LULU GARCIA-NAVARRO, HOST:
Week after week, powerful men have been accused of sexual misconduct. Many of them were beloved for their talent. Bill Cosby, Kevin Spacey, Harvey Weinstein - most recently, comedian Louis C.K. admitted to sexual harassment after an expose in The New York Times. But where does that leave their fans? Can we still enjoy their art? Or is it tainted? Matt Zoller Seitz has some answers. He's TV critic for New York magazine, and he joins us via Skype. Welcome to the program.
MATT ZOLLER SEITZ: Hey, thanks for having me.
GARCIA-NAVARRO: So is it possible to separate the perpetrators from their work in film and media?
SEITZ: No, not really. I used - you know, I used to think that it was, but it's unrealistic. It's unnatural. I mean, you know, once you know something about somebody, it's going to color your perception of their work. And you can sort of - you can perform those abstract kind of intellectual exercises where you try to decouple the information, but you still know it.
SEITZ: And, you know, that's OK. We don't have to approve of every facet of an artist's life to find their work interesting or significant, but the context does change.
GARCIA-NAVARRO: What does that mean for us as viewers? Does it mean that we should stop watching these movies?
SEITZ: Everybody has to make their own choice in that regard. But for me, I look at these things in a purely selfish way, like as a viewer, which is how much extra dramatic information is getting in the way of my enjoying this work. And am I really thinking about the work when I watch it? Or am I thinking about the person who made it and disliking them or just being upset about them in some way? And if the answer's the latter, I probably don't want to watch that anymore.
GARCIA-NAVARRO: I want to look at Louis C.K., in particular. You know, his comedy, actually, was often celebrated because it seemed to address men and their foibles. What did you think of his comedy? And what do you think now?
SEITZ: I thought his stand-up comedy was terrific, and I thought his show was one of the greatest shows in the history of American television. I could name you at least 10 really good half-hour shows that wouldn't exist if Louis C.K. hadn't made that show. And that's one of the reasons why I'm so angry at him. I went to bat for that guy. You know, I'm angry at what he did to those women. I'm angry that he didn't address it sooner. But I'm also angry that, as a critic, I lent my name to defending his art and said, hey, everybody give him the benefit of the doubt. Just because he's playing a character who is, you know, problematic in a lot of ways doesn't mean that he necessarily is. Well, it turns out he was. He was. We should be able to let our artists travel into really dark terrain and rest assured that what we are seeing are thought experiments and not records of horrible things they did.
GARCIA-NAVARRO: Yeah, but what about how this affects other people in the artistic community? When you have projects being canceled, there are women, men who are part of the creative process - writers, actors, you know, the crew. That seems unfair, doesn't it? - to sort of have all that go away?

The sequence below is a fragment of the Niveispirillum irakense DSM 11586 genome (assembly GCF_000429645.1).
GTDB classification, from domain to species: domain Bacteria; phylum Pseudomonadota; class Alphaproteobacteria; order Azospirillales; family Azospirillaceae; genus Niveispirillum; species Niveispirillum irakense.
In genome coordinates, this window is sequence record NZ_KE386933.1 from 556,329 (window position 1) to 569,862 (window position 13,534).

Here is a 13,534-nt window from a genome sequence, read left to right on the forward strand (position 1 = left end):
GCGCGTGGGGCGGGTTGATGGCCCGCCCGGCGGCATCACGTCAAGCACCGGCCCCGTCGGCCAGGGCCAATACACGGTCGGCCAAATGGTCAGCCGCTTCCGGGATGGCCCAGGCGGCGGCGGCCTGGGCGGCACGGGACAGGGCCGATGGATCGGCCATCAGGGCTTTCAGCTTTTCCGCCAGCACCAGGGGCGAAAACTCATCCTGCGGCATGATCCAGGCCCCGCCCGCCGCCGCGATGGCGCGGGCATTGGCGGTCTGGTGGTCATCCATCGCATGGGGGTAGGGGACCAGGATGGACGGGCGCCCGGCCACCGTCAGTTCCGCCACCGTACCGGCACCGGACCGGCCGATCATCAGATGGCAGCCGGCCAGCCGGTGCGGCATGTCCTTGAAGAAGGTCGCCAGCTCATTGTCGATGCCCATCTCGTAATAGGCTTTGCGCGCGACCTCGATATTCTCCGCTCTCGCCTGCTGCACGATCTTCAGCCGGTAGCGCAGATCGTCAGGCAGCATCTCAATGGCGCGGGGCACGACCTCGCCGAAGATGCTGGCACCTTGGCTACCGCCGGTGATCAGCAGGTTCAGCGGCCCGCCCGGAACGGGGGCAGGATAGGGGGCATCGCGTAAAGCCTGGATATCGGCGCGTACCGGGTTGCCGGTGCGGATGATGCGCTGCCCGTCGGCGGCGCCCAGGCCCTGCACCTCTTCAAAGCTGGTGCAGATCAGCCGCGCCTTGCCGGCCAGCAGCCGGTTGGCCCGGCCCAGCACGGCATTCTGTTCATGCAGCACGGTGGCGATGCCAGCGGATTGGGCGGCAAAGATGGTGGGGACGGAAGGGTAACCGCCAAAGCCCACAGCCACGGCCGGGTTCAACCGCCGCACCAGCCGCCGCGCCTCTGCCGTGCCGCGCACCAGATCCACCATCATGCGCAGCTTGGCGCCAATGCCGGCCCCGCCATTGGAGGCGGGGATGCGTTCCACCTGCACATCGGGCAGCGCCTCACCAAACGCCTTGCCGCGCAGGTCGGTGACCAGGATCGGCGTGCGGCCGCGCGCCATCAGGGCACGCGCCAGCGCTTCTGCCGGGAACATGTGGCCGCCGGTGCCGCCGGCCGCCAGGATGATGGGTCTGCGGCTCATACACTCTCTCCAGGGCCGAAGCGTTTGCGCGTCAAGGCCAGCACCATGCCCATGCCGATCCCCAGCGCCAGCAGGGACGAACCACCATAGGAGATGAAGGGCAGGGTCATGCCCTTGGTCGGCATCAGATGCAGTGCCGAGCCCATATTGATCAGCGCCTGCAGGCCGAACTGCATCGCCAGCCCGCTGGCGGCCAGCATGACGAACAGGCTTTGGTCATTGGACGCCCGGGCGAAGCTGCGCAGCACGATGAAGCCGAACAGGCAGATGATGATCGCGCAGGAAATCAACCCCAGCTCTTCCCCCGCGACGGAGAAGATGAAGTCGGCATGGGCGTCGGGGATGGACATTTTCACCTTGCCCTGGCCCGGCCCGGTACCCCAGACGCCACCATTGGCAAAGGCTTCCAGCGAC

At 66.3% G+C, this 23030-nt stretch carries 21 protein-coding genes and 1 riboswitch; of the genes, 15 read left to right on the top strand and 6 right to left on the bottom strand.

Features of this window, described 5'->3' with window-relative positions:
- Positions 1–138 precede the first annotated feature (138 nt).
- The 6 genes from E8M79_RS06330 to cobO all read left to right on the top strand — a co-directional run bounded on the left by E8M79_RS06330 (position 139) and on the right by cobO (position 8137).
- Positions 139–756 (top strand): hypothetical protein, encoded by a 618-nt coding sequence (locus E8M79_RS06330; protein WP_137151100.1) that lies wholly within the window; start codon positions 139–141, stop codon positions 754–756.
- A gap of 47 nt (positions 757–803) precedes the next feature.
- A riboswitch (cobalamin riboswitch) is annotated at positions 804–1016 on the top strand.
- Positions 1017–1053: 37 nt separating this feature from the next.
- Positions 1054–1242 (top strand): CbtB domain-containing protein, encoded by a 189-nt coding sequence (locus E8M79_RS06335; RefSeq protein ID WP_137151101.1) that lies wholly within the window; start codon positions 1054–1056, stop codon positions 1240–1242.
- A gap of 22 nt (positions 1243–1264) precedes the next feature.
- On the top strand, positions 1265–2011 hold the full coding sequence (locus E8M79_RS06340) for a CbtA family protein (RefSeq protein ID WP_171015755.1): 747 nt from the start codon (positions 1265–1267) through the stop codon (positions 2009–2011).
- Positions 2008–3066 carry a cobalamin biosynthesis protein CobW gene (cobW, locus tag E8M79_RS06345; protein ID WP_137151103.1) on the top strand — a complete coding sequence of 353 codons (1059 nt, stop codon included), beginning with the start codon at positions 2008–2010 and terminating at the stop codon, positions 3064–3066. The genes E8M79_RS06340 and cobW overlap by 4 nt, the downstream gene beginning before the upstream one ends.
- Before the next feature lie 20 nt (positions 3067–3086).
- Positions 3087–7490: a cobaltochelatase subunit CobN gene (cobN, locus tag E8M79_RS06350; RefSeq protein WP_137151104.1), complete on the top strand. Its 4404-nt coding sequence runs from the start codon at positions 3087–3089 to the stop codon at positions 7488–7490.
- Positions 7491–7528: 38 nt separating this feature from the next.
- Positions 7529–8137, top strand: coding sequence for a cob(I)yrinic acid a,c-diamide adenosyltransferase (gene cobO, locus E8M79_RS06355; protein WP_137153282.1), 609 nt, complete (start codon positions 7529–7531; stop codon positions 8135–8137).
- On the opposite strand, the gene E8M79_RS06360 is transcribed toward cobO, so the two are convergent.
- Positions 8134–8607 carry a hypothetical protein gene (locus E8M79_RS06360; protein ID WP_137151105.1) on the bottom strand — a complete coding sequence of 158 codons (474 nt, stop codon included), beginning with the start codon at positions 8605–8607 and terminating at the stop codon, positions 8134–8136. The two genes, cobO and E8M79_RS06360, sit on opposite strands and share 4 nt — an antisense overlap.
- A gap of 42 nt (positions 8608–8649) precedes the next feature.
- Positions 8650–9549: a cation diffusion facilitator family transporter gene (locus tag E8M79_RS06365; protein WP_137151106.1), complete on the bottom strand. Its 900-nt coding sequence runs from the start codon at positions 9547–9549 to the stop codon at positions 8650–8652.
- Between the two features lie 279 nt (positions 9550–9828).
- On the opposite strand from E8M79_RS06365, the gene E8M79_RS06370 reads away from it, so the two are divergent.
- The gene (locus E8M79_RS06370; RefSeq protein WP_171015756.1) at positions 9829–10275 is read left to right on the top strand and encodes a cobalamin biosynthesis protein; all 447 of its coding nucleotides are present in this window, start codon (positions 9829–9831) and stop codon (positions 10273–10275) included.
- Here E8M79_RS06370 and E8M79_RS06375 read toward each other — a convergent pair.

SEITZ: Well, yeah. But so many of these revelations have come our way in the last month that I really feel like we're kind of culturally pushing the reset button here. That's actually good and healthy. And I have a few thoughts about this. One is, tens or hundreds of people are involved in making a television show or a movie. It's not right to penalize all of them. But on the other hand, I didn't make Louis C.K., you know, expose himself in front of those women. I didn't make Roman Polanski commit statutory rape in the '70s.
I mean, we're not responsible for any of this stuff. And there's a weird kind of victimization mentality that comes into play where it's, like, well, can you separate the artist from the art? Well, maybe I can, and maybe I can't, but why are you asking me? Like, I feel like, ultimately, it's got to be up to the artists and the system that enables the artists to worry about whether or not the people who make their art are going to have some kind of scandal that interferes with my ability to appreciate and consume the art that they've made. These are all issues that are up to the industry.
GARCIA-NAVARRO: Do you think, though, that might change over time? You know, over the centuries, we've been able to sort of view artists in different ways. We can look at Wagner, who was a famous anti-Semite, and see him performed in Israel. Does this not change over time?
SEITZ: Yeah, it absolutely does. And time makes all the difference. I mean, we're not just talking about art here. Every single aspect of our lives - that of the world that we inhabit is morally compromised in some way. When you go to visit the important landmarks in Washington, D.C., you're often setting foot inside buildings that were built with slave labor. That being said, we have an obligation, I think, in our everyday lives to try to make a moral choice, even if it's a symbolic one, when we are able to. But things that are in the past are different. There's nothing I can do about that now. I can't, like, penalize the people who built the White House except by voting for particular types of politicians, which I'm doing.
GARCIA-NAVARRO: Matt Zoller Seitz is the TV critic for New York magazine. Thank you very much.
SEITZ: Take care. Bye-bye.
(SOUNDBITE OF MATEO MESSINA'S "UP THE SPOUT")
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